What a difference one week makes.
From outplaying and beating the defending Western Conference Champs to dropping both ends of a back-to-back versus last season’s cellar-dwelling Avalanche, the Boston Bruins have taken their fans on a roller coaster of early season emotions.
Charlie McAvoy, Jake DeBrusk, and Anders Bjork have gone from the toast of the town to looking like…rookies. David Krejci saw his opening night eruption devolve into consecutive contests of floundering versus Colorado’s top six. Tuukka Rask’s uneven play has once again brought questions regarding his status and value to the surface.
And Boston’s blue line? Some troubling gaps and lapses in coverage.
Predictably, many around New England are throwing their hands up in consternation or taking to Twitter to vent their frustration. With 79 games remaining on the docket, hitting the panic button just yet would be an overreaction befitting Bruins fans. But while the past two contests are hardly panic-worthy, they have undoubtedly raised a few questions and concerns.
Having said that, let’s play fact or fiction with some early season narratives.
Patrice Bergeron Will Right the Ship
There isn’t a single team in the NHL who would be better off without their best center, and the Boston Bruins are no different. As one of the best two-way players (let alone forwards) in the league, Patrice Bergeron’s absence has undoubtedly played a large role in the team’s struggles.
We see it at five-on-five, where David Krejci, Ryan Spooner, and Riley Nash have been called upon to play above their heads in situations for which they’re ill-suited. We see it on the power play, with the team connecting on just two of their 13 opportunities. That 15% success rate is even flattering considering the lack of flow and consistency they’ve displayed with the man advantage. Moreover, they’ve already conceded a shorthanded tally, halving the unit’s effectiveness and cumulative plus/minus.
Boston’s hearty bottom six has done an admirable job filling in on the penalty kill in Bergeron’s absence. However, Colorado’s one goal in five chances Wednesday night does not paint an accurate picture of how well they moved the puck with the man advantage, frequently catching Bruins defenders out of position or chasing the play.
And once again, David Krejci has a revolving door on his wings as Bruce Cassidy tinkers to find something, ANYTHING resembling consistency in the wake of Bergeron’s absence.
Bergeron’s return can only make the Bruins better, that much is blatantly obvious. But Boston’s issues as of late extend well beyond his absence.
Getting ’37’ back will aid in slotting players back into their more appropriate groupings and matchups. It will be a boon to Boston’s special teams and will give the club its superstar-nullifier; something they’ve clearly lacked while Matt Duchene and Nathan Mackinnon ran roughshod in consecutive contests.
But it’s important to remember that Bergeron’s average ice-time sits around 19 minutes per game. That’s only one-third of each contest. He’ll likely win the vast majority of his shifts, but that still leaves 40 minutes of hockey wherein even the mighty Saint Patrice can’t help.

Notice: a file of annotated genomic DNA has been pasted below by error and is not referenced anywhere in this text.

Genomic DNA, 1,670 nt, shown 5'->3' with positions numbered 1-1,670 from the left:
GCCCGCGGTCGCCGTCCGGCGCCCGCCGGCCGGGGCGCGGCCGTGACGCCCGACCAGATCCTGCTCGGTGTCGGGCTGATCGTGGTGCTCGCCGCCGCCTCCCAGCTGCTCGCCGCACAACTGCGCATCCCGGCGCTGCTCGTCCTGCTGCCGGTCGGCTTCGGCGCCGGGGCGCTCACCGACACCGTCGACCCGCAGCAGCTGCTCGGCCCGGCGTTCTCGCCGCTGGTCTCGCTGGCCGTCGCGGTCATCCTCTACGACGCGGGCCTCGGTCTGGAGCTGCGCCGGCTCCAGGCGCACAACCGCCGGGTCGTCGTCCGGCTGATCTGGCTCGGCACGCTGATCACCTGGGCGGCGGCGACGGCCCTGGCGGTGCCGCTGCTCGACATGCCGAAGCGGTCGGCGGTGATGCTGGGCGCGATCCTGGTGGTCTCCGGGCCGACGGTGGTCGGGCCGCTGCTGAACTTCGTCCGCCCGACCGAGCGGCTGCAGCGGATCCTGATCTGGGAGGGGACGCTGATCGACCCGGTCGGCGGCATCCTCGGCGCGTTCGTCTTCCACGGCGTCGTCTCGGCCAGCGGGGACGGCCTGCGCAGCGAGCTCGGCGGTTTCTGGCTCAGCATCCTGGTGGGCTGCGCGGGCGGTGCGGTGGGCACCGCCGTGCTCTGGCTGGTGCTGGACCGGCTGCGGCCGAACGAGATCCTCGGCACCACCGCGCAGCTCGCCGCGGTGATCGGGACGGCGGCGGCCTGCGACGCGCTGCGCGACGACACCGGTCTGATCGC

Moreover, after missing last season’s first three contests to injury he managed just three goals and six points in his first 20 games upon return. Expecting an immediate return to excellence this season in the wake of a vague and cryptic injury is probably foolhardy.
He’ll make the team better, but even Patrice Bergeron can’t do everything.
Rask Giving Cause for Concern?
Tuukka Rask is quite possibly the most polarizing athlete in Boston. Perhaps even more so than David Price. Ever since Boston’s championship window closed following the 2013-14 season, his talent level, price tag, focus and even commitment (please) have regularly been called into question by fans and media alike.
A few things are undeniable: He’s supremely talented. He’s won a Vezina Trophy. Had Boston defeated Chicago in the 2013 Cup Final he was UNDOUBTEDLY the presumptive Conn Smythe winner – his 1.88 goals-against-average and .940 save percentage were otherworldly. The blue line in front of him endured significant departures from 2014-2016, and his numbers declined sharply with them.
And, through three games this season, his play has left something to be desired.
So, once again we tread that familiar ground – is Tuukka Rask elite? Is he overrated and overpaid?
Where your team’s goaltender stands in the league’s pecking order, or on some arbitrary list is irrelevant. All that matters is whether or not your goaltender is a strength or a weakness compared to the rest of the team.
Going beyond the box score and the basic end of year GAA and SV% numbers is an absolute must when adjudicating a goaltender’s worth. What kinds of goals are they giving up? Where are the shots coming from? How many saves did the goaltender make in one sequence before finally letting one in?